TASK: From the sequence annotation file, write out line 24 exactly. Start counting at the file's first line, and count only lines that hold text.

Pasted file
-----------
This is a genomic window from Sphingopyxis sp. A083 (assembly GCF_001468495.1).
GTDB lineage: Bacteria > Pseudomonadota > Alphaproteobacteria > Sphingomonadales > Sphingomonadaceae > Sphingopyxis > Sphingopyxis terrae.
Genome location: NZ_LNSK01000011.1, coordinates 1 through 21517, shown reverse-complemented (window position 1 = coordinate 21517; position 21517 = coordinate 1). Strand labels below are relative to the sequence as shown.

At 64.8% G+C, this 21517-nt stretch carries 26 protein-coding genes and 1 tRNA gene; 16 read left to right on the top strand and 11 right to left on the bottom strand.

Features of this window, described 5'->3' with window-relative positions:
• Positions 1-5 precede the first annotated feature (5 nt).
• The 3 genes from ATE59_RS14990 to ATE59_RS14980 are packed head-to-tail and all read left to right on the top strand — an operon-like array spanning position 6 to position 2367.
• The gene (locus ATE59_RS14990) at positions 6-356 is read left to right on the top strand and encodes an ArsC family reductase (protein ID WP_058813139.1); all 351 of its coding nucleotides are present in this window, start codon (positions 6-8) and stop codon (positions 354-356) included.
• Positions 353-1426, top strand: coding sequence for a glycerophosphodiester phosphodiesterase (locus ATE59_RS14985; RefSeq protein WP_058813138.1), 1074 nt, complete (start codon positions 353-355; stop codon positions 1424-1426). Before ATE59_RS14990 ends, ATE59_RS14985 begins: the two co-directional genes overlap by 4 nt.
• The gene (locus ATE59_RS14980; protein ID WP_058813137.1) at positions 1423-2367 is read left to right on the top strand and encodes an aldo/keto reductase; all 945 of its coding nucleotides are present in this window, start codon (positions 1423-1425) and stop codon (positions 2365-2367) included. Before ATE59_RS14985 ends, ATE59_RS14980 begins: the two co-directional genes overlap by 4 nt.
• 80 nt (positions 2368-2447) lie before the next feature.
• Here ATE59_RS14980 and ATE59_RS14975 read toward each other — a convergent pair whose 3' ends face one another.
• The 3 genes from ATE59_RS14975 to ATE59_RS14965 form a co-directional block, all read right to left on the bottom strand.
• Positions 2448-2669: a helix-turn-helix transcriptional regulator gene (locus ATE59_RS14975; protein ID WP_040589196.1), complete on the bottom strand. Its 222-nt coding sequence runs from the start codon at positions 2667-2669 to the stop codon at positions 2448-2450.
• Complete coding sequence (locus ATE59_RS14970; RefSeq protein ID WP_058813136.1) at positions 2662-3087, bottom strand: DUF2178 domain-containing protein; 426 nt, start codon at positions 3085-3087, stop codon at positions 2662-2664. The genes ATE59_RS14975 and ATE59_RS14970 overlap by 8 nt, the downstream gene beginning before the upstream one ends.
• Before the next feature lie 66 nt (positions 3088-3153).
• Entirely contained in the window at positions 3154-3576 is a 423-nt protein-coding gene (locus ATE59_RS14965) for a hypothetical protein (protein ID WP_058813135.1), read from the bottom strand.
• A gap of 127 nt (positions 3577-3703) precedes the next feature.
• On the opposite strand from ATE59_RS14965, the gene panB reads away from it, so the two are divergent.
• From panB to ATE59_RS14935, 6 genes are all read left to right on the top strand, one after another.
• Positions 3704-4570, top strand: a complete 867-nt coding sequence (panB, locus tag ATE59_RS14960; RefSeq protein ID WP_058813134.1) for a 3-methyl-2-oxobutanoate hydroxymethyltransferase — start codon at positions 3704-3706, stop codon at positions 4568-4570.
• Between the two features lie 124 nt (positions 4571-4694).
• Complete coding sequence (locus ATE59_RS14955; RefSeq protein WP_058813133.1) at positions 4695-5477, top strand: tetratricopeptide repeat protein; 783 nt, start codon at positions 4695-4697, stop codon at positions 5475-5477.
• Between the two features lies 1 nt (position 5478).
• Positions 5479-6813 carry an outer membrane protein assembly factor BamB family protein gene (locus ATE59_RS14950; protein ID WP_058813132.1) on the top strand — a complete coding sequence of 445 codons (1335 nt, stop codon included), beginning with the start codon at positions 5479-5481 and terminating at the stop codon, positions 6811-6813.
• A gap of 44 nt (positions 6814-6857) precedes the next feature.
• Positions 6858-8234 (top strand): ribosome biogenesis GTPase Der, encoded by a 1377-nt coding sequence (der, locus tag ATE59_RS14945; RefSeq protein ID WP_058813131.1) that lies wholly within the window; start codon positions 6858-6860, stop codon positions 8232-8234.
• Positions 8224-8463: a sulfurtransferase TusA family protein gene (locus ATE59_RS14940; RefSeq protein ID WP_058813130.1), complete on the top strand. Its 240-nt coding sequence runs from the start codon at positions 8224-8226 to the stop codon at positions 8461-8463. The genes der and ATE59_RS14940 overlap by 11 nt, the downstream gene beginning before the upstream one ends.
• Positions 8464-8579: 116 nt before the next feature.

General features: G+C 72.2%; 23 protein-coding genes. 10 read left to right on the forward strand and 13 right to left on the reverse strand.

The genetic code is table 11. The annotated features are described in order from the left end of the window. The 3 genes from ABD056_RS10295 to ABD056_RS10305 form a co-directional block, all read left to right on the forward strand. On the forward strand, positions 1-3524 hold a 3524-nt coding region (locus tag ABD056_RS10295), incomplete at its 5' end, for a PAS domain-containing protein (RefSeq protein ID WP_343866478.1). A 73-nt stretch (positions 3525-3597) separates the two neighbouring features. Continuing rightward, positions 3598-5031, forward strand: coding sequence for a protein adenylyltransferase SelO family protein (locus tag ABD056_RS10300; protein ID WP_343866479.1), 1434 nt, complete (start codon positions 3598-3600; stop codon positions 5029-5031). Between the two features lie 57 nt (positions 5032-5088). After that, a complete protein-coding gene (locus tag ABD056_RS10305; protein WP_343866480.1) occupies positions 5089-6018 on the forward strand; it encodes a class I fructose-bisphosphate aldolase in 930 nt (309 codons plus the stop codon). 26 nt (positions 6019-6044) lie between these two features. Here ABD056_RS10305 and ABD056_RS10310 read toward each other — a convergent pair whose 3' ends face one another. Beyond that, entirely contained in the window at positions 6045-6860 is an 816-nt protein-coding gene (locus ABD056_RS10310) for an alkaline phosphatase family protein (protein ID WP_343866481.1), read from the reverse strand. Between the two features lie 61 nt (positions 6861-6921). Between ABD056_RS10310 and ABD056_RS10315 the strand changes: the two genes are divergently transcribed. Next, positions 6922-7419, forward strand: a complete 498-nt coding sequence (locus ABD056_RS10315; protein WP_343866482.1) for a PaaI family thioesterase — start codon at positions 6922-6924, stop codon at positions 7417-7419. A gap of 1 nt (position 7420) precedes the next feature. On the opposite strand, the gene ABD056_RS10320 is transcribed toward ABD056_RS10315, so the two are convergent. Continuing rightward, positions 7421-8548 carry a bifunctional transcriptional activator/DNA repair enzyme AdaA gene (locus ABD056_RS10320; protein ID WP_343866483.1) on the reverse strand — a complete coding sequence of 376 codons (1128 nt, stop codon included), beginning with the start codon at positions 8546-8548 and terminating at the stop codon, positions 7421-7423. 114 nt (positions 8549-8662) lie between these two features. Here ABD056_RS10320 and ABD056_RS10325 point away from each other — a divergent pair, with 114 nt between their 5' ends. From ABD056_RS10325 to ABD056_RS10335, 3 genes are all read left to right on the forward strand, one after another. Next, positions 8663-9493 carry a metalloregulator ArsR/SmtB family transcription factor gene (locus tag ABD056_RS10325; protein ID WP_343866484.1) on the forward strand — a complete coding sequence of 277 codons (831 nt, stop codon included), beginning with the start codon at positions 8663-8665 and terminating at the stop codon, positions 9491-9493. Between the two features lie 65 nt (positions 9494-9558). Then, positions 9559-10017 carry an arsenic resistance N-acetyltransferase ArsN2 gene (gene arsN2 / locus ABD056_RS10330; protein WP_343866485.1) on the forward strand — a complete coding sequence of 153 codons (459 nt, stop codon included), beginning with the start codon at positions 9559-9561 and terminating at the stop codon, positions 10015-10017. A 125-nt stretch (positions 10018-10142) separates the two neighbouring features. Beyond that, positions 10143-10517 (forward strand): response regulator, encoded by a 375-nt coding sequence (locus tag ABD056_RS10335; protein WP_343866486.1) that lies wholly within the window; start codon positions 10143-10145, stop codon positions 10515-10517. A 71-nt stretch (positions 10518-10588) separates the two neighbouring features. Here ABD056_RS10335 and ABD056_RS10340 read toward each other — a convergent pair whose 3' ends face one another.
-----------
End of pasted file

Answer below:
• Between the two features lies 1 nt (position 5478).